Konstantin Kirsch wrote:How do you like the idea of cooling the feed tube?
I see at my place it's worth to try.
Peter Berg wrote:... at last I've used the secundairy air supply to cool the tube. See this link.
Dale Hodgins wrote:How long has it been in use?
Dale Hodgins wrote:Do you have an estimate of the total weight of masonry materials, metal and water?
Dale Hodgins wrote:Did you consider using aluminum for the metal insert that cools the feed area?
Dale Hodgins wrote:I see that the building is quite unique with curved walls. Could you take a few photos from further back, and from a few different locations, so that we can see the RMH in the context of the rest of the building?
Dale Hodgins wrote:What is your regular job ? Your masonry skills are far superior to mine and to those of most people.
Dale Hodgins wrote:I'm moving this to the top of the flagged topics list.
Konstantin Kirsch wrote:Hi Dale,
To compare steel and silver the thermal conductibility is about 10 times better, but the price for silver? Too much!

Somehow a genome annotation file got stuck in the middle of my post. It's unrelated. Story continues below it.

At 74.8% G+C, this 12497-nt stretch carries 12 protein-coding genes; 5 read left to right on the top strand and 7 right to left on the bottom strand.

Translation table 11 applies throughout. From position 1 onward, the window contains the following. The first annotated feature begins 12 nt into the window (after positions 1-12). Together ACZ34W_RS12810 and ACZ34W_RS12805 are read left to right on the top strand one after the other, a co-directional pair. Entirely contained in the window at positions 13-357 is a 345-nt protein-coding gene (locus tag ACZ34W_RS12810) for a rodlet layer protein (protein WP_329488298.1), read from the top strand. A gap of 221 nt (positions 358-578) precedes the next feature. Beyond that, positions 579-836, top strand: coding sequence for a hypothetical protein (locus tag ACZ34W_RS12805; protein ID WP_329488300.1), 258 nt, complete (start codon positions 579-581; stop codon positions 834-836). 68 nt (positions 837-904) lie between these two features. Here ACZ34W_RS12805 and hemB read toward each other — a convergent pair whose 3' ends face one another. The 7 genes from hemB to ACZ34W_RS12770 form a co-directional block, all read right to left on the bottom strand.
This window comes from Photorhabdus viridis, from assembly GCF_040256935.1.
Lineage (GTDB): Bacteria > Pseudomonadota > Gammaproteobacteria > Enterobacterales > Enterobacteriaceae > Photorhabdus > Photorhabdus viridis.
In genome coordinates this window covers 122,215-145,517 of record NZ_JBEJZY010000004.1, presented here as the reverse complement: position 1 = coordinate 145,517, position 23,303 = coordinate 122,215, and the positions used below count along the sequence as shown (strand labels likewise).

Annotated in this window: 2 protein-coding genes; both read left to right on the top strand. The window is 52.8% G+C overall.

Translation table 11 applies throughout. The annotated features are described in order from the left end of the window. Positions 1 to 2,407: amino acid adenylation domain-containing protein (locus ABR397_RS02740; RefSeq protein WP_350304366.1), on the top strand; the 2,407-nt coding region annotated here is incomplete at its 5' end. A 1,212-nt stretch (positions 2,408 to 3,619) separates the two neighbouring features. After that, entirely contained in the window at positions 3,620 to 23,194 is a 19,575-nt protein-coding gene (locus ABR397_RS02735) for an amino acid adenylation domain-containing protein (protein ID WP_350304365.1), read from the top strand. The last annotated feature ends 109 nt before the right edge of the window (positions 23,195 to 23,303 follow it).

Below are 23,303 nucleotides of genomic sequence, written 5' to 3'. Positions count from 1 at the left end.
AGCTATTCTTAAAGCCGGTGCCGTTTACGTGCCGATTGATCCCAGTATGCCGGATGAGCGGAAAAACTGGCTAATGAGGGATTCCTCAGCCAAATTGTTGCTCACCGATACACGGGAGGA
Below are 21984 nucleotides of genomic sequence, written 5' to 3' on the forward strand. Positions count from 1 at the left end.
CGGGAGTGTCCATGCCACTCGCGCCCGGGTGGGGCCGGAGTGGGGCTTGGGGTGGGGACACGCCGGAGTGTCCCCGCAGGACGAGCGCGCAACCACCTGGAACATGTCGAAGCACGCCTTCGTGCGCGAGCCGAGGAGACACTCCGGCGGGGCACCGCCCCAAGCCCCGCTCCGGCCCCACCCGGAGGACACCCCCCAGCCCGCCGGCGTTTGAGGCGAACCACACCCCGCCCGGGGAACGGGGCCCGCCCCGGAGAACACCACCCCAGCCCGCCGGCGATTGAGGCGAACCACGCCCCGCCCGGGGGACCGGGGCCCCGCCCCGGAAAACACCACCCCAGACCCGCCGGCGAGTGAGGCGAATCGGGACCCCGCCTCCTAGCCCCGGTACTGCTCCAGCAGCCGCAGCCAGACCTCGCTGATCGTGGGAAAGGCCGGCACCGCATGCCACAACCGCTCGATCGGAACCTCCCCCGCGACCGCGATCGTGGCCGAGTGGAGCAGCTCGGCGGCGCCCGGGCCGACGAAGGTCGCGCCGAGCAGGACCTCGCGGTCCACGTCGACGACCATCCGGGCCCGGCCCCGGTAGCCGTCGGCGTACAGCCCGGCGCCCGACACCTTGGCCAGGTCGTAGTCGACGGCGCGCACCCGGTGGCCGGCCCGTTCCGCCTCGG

Copper is nearly as good as silver but its much cheaper.
The next interesting material is aluminium. Its not so good as copper, but extrem better than steel. And the good thing is: Its cheaper than copper.
So my thought is: Copper or aluminium is the material you should use if you want to build a feed-tube cooling system.
My experiments show that the water pot in the pictures is too small. Instead of 3 liters I recommend 5 to 10 liters to keep the cooling effect working well.
Or be prepared to use the hot water for something and replace it with fresh cold water.
Heat pipes are thermal superconductors, due to the very high heat transfer coefficients for boiling and condensation. The effective thermal conductivity varies with heat pipe length, and can approach 100,000 W/m K for long heat pipes, in comparison with approximately 400 W/m K for copper.